By Paul Gable
Sub-committees of the SC House Labor Commerce and Industry Committee and the SC Senate Judiciary Committee published notice Monday that hearings would be held this week for the companion bills to amend the rules by which electrical cooperatives may contract for power.
It is extremely unusual for sub-committee hearings to be announced on Monday and held on Wednesday and Thursday of the same week of announcement.
It is not surprising in this case, however, as officials and directors of the state’s electric cooperatives are currently in Nashville, Tennessee for the annual conference of the National Rural Electric Cooperative Association,. The Senate sub-committee hearing for the bill sponsored by Horry County Sen. Luke Rankin is scheduled for Wednesday March 8, 2023 with House sub-committee hearing for the companion bill sponsored by Horry County Rep. Heather Crawford scheduled for Thursday March 9, 2023. The national conference is scheduled to run through March 8, 2023.
The general consensus among electric cooperative officials and their customers is the purpose of these bills is to force the co-ops to purchase their power from state owned Santee Cooper regardless of price. The bills require the co-ops to submit any proposed contracts for the purchase of power for approval from the Joint Bond Review Committee, the Public Utilities Review Committee and the Public Service Commission.
What better way to limit negative testimony and comments with regards to these bills than to schedule hearings when those most affected by passage of the bills are out of town on cooperative business? This scenario wouldn’t make good fiction, but it is what is happening, in fact.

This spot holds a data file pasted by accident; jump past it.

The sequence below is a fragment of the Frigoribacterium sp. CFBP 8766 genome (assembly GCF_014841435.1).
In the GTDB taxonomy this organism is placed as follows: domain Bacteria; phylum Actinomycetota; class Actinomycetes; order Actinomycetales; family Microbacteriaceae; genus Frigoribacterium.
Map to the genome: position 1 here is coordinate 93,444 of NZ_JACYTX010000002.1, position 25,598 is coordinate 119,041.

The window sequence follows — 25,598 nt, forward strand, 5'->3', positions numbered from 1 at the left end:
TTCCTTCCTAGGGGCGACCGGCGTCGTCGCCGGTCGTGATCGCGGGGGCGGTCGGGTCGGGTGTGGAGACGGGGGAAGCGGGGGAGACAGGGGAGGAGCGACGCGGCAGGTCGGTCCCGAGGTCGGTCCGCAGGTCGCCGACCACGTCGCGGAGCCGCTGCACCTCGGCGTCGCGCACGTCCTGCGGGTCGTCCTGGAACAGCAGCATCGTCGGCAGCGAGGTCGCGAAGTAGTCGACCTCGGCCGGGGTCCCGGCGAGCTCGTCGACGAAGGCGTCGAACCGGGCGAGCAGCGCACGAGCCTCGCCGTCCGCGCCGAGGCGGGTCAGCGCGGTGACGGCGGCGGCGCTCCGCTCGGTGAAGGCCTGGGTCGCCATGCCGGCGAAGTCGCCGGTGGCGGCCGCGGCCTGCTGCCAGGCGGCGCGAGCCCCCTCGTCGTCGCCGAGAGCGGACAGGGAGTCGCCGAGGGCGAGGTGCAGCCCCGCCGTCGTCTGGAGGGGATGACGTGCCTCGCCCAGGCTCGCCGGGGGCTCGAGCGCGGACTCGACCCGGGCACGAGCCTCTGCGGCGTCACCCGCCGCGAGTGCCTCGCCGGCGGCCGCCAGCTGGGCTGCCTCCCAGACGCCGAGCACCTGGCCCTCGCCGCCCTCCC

The General Assembly blocked the sale of Santee Cooper to either of two private commercial suitors after the state-owned utility was strapped with significant debt and legal problems after it abandoned the failed Summer Nuclear Power Plant construction project. The project was horribly mismanaged from the beginning. As part of the settlement agreement of a class action lawsuit against Santee Cooper over the construction debacle, the utility promised not to raise electricity rates for four years.
The four-year period of rate stability ends next year. It is expected Santee Cooper will seek to significantly increase its rates to consumers after the period ends. The electrical cooperatives are some of the largest consumers of power from the state utility. Increased rates to the cooperatives mean increased rates to homeowners and businesses served by them.
The mission of the state’s electrical cooperatives is to provide affordable and reliable power to their consumers. The ability to shop among several producers for the best rates available in the market would seem to be a given in such a supposedly conservative state. However, this is exactly what these proposed bills are trying to avoid by apparently forcing the cooperatives to purchase all their power from state owned Santee Cooper regardless of cost.
That the impact on consumers (constituents) is not a consideration for the legislators involved is apparent from the conflict they cause for Crawford, the primary sponsor of the House bill. In addition to being a representative to the SC House, Crawford was also appointed by newly elected Congressman Russell Fry to serve as District Director for his SC 7th Congressional District. As district director, it is Crawford’s job to oversee and supervise all contacts between constituents and the Congressional office.
At the same time Crawford was introducing her bill in the SC House, negatively affecting all of her and most of Fry’s constituents, Fry was attempting to have the electrical co-ops in his Congressional district organize a fundraiser for his 2024 reelection campaign. You can’t make this stuff up, it’s too clueless for imagination. But, it also demonstrates the inherent conflict between Crawford’s elected position as a state legislator and appointed position as district director for Russell Fry.